by Peter Grady –
The U.S. Senate passed a bill that the ACLU and Sen. Mark Udall said would allow the military to detain Americans on our own soil.
S. 1867, the National Defense Authorization bill was opposed by President Obama, the American Civil Liberties Union and Colorado Sen. Mark Udall. Obama has threatened to veto the bill because he feels it will unduly inhibit his ability to fight the global war on terror.
The controversial sections are 1031 and 1032, which critics say grants sweeping new powers to the president allowing him to use the military to detain any U.S. citizen indefinitely within the country itself.
In opposing the bill the ACLU said “The Senate is going to vote on whether Congress will give this president—and every future president — the power to order the military to pick up and imprison without charge or trial civilians anywhere in the world. The power is so broad that even U.S. citizens could be swept up by the military and the military could be used far from any battlefield, even within the United States itself.”
Sen. Mark Udall echoed similar sentiments saying “One section of these provisions, section 1031, would be interpreted as allowing the military to capture and indefinitely detain American citizens on U.S. soil. Section 1031 essentially repeals the Posse Comitatus Act of 1878 by authorizing the U.S. military to perform law enforcement functions on American soil.”
Udall subsequently proposed an amendment that he claims would alleviate these concerns. The Obama administration supported Udall’s amendment.
When one reads the actual text, it appears as if Udall’s amendment would have granted the president more authority than the sections the ACLU, Obama and others opposed.
Section 1031 of the bills explicitly states “Nothing in this section is intended to limit or expand the authority of the President or the scope of the Authorization for Use of Military Force.”
Section 1032 , which the ACLU says gives the president “the power to order the military to pick up and imprison without charge or trial civilians anywhere in the world,” actually says “The requirement to detain a person in military custody under this section does not extend to citizens of the United States.”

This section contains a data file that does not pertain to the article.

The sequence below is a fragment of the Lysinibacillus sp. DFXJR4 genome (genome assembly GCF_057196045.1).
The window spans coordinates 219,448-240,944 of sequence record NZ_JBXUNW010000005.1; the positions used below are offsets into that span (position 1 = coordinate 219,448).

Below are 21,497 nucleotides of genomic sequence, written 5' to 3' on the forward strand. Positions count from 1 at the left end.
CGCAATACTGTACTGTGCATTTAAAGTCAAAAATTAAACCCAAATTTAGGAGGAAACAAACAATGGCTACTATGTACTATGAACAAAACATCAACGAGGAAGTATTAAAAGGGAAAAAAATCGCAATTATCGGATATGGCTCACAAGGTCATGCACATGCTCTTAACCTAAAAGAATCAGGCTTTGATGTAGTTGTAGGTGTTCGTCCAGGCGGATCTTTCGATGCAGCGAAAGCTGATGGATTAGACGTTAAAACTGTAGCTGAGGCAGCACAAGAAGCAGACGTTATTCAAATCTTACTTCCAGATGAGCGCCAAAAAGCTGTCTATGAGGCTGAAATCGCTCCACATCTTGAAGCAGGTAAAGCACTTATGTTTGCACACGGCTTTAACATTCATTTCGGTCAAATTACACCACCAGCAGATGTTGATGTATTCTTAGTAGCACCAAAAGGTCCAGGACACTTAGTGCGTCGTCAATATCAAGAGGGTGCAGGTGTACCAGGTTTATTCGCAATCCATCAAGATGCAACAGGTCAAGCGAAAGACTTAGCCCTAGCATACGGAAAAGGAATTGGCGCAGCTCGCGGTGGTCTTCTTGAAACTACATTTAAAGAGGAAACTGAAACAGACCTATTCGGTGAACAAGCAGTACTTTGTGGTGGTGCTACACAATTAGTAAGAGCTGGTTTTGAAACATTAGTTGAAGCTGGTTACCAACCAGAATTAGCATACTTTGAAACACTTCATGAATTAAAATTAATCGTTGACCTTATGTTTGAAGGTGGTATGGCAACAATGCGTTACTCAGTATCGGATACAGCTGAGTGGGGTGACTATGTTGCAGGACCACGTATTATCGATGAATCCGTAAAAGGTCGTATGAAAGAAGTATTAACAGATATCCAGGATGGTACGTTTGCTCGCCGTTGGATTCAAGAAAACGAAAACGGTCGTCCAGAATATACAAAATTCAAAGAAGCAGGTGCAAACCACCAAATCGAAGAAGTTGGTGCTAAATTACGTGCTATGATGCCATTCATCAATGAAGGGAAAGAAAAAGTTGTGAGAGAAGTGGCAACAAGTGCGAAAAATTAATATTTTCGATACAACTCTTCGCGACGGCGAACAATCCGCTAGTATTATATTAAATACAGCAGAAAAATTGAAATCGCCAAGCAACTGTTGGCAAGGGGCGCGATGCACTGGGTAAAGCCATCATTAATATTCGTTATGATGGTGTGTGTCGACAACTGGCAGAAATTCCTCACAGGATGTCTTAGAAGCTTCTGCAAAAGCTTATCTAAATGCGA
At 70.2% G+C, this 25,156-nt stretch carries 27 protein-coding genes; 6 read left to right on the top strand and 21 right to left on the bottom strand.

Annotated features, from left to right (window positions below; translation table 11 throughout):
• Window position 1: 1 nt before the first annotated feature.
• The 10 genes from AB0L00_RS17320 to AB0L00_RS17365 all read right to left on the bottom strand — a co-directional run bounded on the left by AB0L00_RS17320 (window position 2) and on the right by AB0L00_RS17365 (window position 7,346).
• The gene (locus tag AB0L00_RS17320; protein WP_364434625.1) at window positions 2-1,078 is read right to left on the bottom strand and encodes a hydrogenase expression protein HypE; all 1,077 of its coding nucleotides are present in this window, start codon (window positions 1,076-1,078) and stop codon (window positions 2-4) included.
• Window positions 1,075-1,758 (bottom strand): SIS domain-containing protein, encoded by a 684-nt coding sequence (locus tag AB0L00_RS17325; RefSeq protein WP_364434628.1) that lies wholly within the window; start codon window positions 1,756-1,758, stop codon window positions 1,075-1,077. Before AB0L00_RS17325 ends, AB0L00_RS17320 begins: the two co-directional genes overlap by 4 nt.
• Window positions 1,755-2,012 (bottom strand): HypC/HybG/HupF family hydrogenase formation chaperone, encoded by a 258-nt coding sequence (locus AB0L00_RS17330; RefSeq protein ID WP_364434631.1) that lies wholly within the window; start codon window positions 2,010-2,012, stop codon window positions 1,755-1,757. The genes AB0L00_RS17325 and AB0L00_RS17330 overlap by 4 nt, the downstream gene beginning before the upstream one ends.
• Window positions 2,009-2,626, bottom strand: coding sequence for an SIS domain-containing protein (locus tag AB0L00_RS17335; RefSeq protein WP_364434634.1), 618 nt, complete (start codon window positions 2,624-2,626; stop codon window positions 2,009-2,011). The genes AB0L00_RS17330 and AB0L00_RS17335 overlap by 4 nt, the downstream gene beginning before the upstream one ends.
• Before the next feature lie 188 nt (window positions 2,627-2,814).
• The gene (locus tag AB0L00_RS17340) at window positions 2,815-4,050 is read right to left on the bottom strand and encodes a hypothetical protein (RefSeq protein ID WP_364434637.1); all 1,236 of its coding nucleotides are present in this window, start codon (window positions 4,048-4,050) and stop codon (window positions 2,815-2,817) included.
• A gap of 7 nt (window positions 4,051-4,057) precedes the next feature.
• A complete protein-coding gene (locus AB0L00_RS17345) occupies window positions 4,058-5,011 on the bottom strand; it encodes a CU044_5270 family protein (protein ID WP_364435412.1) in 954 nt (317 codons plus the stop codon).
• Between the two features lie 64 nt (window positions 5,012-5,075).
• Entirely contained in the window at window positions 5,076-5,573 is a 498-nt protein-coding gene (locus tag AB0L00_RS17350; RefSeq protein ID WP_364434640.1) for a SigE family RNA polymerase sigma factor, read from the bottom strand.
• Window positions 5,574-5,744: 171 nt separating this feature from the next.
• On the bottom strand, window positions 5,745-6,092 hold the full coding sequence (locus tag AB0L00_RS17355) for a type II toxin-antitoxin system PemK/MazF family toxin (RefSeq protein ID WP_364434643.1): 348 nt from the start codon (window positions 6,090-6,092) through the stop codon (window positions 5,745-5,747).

The Udall amendment which was supported by Obama and the ACLU repeals section 1032 which states it does not apply to American citizens; and instead calls for Attorney General Eric Holder, Secretary of State Hillary Clinton, Defense Secretary Leon Panetta and Janet Napolitano, Homeland Security secretary to submit a report explaining what additional powers the president should be granted.
The amendment states that after receiving the report, Congress will pass legislation “modifying or expanding the authority of the Executive Branch to carry out detention and prosecution of covered persons.”
At that time Congress could have theoretically granted the military authority to detain American citizens on U.S. soil.
The Senate instead chose to reject the Udall amendment that could have granted the president more powers, favoring instead the bill that preserves the status quo.
Tags: ACLU, amendment, American, Attorney General, authority, charge, Congress, Defense Secretary, hand, Homeland Security, Janet Napolitano, Mark, Mark Udall, Obama, person, Posse Comitatus Act, report, Senate, status, United States
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